Stand-up survivor

FROM the refugee camps of Ethiopia to the burbs of northern Perth, comedy sensation Emo has seen his fair share of horror – but now he’s making people laugh.

Since bursting onto the Perth stand-up circuit in 2016, Emo has made a name for himself as one of the sharpest and funniest comics around.

He recently won the WA Raw Comedy Festival, performed in the national finals at the Melbourne International Comedy Festival, sold out shows across WA, and even performed in the US.

But behind the jokes and smiles is a tale of civil war and hardship.

“My parents fled Sudan and settled in a refugee camp in Ethiopia where I was born shortly after in 1988,” Emo says.

“We stayed there for four years before a conflict broke out and we would have to flee yet another country to where we would settle in a refugee camp in Kenya.” 

Emo says life in the refugee camp was brutal, to the point where a strange normality emerged. 

“Losing loved ones along the way, not knowing when the next war or conflict is going to happen…It all became the normal, so not sure it became traumatic,” he says.

“The rigid divisions (called groups) of the refugee camp were more fenced-off areas – a giant cage you were free to move in and around from. 

“They weren’t very secure and safe, so many tribal conflicts broke out in our time there. 

“In 1996 we got sponsored to come to Australia and we were giving a second chance in life.”

Now happily settled in Perth with two kids, Emo says he’s using his life experiences to make a positive difference to the world by making people laugh.

“My past really built character; I could have gone either way but from them past experiences I now know there is not much that is too big or too hard if I set my mind to it. I’ve been working since I was 14 and luckily I found and really love comedy, so my work drive is the reflection of my seriousness for that art form.”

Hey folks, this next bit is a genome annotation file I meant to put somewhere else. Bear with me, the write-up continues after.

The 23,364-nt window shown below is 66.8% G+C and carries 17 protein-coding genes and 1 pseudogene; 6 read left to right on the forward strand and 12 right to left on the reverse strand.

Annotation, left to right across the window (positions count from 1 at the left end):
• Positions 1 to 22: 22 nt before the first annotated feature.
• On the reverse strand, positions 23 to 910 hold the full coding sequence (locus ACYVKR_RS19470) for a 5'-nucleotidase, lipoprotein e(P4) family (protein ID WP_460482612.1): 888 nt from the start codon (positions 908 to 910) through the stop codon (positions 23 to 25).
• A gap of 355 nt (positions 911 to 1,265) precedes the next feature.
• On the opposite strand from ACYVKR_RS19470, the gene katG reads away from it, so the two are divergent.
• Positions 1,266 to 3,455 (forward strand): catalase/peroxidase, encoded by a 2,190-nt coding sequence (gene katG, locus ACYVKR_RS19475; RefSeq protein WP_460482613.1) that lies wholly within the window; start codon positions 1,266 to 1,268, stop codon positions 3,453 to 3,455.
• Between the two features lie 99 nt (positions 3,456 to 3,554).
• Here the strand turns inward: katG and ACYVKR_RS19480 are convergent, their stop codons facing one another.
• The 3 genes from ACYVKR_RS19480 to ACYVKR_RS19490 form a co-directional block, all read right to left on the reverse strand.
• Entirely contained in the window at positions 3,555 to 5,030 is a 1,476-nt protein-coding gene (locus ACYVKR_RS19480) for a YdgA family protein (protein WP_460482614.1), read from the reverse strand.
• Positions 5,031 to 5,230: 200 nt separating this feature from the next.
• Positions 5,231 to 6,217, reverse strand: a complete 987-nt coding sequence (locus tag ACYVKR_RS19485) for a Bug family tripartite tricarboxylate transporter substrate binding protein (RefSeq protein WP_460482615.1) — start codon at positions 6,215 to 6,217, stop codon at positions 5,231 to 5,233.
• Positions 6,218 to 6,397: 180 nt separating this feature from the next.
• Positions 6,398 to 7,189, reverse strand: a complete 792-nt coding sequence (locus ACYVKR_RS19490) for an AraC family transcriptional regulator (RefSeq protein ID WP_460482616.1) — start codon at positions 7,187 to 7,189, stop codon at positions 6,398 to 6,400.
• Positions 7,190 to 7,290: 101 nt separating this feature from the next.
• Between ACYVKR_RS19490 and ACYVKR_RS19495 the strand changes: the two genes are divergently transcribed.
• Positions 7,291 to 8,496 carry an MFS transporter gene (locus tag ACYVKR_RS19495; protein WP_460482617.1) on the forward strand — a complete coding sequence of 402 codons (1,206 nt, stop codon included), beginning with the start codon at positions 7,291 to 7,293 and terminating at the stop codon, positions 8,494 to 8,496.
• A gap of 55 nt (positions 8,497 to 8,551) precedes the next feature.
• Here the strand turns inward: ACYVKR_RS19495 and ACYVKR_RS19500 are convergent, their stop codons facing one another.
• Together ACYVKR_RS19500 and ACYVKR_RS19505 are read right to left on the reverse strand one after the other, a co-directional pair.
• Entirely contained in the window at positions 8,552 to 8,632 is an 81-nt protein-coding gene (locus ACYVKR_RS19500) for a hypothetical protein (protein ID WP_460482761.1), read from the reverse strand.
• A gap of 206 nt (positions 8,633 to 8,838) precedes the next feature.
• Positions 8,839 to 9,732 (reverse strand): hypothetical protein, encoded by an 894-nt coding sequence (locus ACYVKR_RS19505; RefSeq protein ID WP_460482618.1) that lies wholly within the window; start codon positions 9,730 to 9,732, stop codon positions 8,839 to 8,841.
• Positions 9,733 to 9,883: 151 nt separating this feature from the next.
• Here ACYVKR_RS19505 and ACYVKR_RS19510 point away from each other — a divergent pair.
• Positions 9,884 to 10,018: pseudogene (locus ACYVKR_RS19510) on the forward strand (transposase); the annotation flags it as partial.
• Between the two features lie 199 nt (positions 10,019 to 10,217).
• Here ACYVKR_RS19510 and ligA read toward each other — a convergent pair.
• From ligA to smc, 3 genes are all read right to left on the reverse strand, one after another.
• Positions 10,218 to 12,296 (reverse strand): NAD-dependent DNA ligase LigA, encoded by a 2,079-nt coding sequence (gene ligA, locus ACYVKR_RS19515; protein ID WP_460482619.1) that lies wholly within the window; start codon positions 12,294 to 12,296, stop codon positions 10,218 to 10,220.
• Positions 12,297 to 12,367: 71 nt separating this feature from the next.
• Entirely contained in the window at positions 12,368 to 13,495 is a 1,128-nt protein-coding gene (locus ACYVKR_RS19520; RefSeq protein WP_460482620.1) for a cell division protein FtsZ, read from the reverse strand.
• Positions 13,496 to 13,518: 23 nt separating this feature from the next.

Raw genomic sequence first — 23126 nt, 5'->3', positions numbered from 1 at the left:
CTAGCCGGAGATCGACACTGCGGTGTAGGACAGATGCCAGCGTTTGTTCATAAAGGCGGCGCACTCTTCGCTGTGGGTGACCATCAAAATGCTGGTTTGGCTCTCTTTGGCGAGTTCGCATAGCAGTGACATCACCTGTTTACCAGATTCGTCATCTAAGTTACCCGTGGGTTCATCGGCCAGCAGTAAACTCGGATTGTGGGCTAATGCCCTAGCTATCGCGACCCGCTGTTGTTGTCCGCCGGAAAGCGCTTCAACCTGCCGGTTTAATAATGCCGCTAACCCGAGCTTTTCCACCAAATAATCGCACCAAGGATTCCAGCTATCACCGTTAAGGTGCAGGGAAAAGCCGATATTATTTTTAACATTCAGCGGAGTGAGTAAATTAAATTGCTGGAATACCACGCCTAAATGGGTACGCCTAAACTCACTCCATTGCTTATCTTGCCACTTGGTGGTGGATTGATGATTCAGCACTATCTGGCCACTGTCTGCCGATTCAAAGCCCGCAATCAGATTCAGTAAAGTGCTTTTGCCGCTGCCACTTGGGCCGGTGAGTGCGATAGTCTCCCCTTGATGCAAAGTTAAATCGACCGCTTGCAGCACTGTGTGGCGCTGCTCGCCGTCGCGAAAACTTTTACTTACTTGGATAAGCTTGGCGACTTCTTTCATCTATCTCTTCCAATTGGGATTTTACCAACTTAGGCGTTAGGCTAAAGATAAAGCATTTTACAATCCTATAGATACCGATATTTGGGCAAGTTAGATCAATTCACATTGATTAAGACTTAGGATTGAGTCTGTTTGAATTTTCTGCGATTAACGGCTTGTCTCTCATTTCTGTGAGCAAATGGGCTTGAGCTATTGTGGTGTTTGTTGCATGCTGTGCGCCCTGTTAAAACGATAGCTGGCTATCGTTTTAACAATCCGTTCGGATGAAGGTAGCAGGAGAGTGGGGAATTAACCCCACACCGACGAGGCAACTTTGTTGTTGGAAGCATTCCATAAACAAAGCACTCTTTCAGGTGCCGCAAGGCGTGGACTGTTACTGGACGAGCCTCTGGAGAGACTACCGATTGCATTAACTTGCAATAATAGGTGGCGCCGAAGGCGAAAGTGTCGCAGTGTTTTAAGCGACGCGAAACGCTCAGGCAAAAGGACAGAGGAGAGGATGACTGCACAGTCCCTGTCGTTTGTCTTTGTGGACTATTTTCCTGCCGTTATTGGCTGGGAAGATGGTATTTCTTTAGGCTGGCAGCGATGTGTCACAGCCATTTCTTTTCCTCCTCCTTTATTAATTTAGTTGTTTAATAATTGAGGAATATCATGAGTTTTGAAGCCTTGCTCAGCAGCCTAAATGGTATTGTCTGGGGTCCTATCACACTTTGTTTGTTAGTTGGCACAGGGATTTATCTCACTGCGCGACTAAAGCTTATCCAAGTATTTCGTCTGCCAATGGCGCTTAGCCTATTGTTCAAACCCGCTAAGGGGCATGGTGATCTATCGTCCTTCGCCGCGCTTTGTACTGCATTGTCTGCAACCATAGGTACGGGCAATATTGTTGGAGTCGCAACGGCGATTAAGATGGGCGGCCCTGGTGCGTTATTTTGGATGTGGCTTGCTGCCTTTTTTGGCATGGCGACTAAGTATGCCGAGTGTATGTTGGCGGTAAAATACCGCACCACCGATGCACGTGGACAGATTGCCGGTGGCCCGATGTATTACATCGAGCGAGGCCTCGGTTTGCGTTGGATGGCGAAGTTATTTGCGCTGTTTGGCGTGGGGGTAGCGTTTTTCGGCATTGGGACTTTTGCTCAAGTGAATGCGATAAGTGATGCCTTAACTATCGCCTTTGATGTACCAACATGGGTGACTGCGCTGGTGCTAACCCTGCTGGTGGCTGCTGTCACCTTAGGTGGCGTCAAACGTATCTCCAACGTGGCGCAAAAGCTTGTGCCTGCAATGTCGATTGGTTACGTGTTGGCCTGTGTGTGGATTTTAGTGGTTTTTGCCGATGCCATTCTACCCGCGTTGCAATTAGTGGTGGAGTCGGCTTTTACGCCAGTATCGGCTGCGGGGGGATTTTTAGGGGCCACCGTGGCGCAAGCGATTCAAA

Inspired by comedy giants like Eddie Murphy, Chris Rock and Dave Chappelle, Emo is a natural storyteller who turns his life into a hilarious odyssey. During his live show he touches on his experiences as a refugee, being a migrant in a “white” school in the northern suburbs of Perth in the 1990s, and more recently the ups and downs of being a dad, in a show that is both funny and socially relevant.

“I always hope people walk away with something from my shows, walk away happier, smarter, kinder, anything,” Emo says.

“I don’t spread hate, its informative stories, opinion or personal experience. I am 32 years old, so my glass is still half full…” 

Emo will headline a night of laughs and entertainment at the Heath Ledger Theatre on Saturday (October 31). 

Offering some light relief during the pandemic, Can We Laugh Again? will feature a star-studded lineup of local and international comedians including MC Jon Pinder, Jason Wood, Simone Springe, Chief Kosse and some surprise special guests.

To buy tickets phone 6212 9292, go to ptt.wa.gov.au or buy in person at the box office.

By STEPHEN POLLOCK

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